"Both Warner Bros' Green Lantern ($21.6M Friday, $58M weekend) and Fox's Mr. Popper's Penguins ($6.4M Friday, $19M weekend) look on target right now with what were lowered expectations for both films. But these numbers also signal falling stars in Hollywood. Green Lantern had well-known actor Ryan Reynolds playing the superhero, yet looks like it wont get near Thor's recent $65.7M opening weekend starring a complete unknown. Warner Bros and DC Entertainment are freaking out about the continuing negative buzz pumped up by rival studios, who are telling me that the international day-and-date opening box office for Green Lantern is off to a 'very soft start'. Though UK opened #1, grossing £717k (US$1.2M) from 907 situations. that's less than this summer's openings of X-Men: First Class, Fast Five, and Thor. And the Russia and South Korea debuts weren't strong. And Mr. Popper's #2 result should drop down to #3, demonstrating how Jim Carrey's popularity keeps waning in live-action movies. His last films were Fun With Dick And Jane (2005) opening to $14.6M, and The Number 23 (2007) debuted to $14.3M and Yes Man (2008) which first released to $18.2M. (I'm not counting I Love You, Phillip Morris because it never received wide distribution.)" (Deadline)


"How much would you pay for a private photo session with James Franco? At last night's amfAR Inspiration Gala, the experience was auctioned off for $16,000. 'I've always believed in it, but to be involved in this big a way is very recent,' Franco said of his work with the influential AIDS nonprofit. The depth of his involvement may depend on just how obsessed a fan that winning bidder is. Heidi Klum knows a thing or two about amfAR's fundraising ways, having volunteered a similar service at the organization's Cannes gala years ago. 'I had to massage some dude I'd never met before,' she recalled. The 'dude' in question was Kenneth Branagh, a friend pointed out. 'But still! It was a bit odd,' Klum said." (Style)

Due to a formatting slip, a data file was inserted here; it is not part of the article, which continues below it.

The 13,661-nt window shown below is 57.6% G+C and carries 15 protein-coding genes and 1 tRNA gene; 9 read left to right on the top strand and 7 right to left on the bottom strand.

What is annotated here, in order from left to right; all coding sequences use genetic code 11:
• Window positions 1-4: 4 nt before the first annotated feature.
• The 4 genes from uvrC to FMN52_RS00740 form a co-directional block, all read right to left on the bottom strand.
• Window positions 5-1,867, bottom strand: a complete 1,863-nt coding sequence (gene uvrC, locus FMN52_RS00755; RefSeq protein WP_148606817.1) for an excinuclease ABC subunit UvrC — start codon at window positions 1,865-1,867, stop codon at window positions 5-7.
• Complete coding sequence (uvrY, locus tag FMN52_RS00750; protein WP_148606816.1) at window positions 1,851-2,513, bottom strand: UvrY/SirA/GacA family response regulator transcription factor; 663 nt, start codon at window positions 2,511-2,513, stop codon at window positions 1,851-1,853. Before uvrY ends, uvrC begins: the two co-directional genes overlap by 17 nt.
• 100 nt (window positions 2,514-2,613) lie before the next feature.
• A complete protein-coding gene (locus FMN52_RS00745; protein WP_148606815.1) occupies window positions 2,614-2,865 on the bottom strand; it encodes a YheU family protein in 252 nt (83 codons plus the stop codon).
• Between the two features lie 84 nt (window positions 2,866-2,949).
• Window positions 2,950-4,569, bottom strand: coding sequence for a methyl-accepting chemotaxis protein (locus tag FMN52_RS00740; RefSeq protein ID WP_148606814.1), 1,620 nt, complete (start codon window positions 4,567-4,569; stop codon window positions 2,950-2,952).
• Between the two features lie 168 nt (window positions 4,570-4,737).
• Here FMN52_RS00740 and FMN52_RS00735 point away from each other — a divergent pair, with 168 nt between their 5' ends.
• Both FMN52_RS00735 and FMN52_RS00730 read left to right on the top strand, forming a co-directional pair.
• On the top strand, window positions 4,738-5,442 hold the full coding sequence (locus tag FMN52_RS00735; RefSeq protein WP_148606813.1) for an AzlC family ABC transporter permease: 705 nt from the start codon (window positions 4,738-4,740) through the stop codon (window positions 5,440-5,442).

"I spent much of the weekend flitting about the fragrant UCLA campus for the annual Festival of Books ... Later that day at the packed Royce Hall an adoring Arianna Huffington engaged witty historian Gore Vidal, who sat in a wheelchair. She called him "the conscience of America right now." Vidal described how he was 'marinated in politics' as a young Senate page who read to his grandfather, a blind Senator from Oklahoma. 'One thing about being a Washington kid is you are not impressed by any of these people...to talk about this administration is almost too sad for words. It's made me a creationist. Here I am a born-again atheist. From George Washington to George W. Bush makes a monkey out of Darwin...It will take two generations to recover from what he's done to us..he's president Jonah. He's plainly jinxed. ..It's looney tunes. It's humiliating, here we were the number one global power on earth. Suddenly we have this embarrassment. ..The Republic is a good thing as long as elections aren't stolen. Benjamin Franklin said, 'in time all republics grow corrupt and turn to tyranny.' Vidal says that the majority of the American people are always against foreign wars. 'I put it down to the corruption of the media, which is owned by corporate America for its own wicked ends--to make money. We could make ethanol. The cost of fuel will be the next issue. Not immigration. We'll have to transfer over to another form of power.' The Republicans "get us to vote against our own interests every time," he said. "People are shrewd about their own business, but they are full of nonsense put in their heads by talk shows." Vidal also criticized the NYT: "They don't question power unless the roof is falling in," he said. "And the Washington Post is a court circular." He said that he had counseled Hilary Clinton to run for a Senate seat in her home state of Illinois instead of New York, where there are too many lobbyists. About Al Gore, his cousin: "He's very intelligent, which is such a novelty after what we've had. One of the more important current wars is going to be the environment. That's where Albert is number one.' 'It is not our task to regime change anybody but ourselves.'' (THR)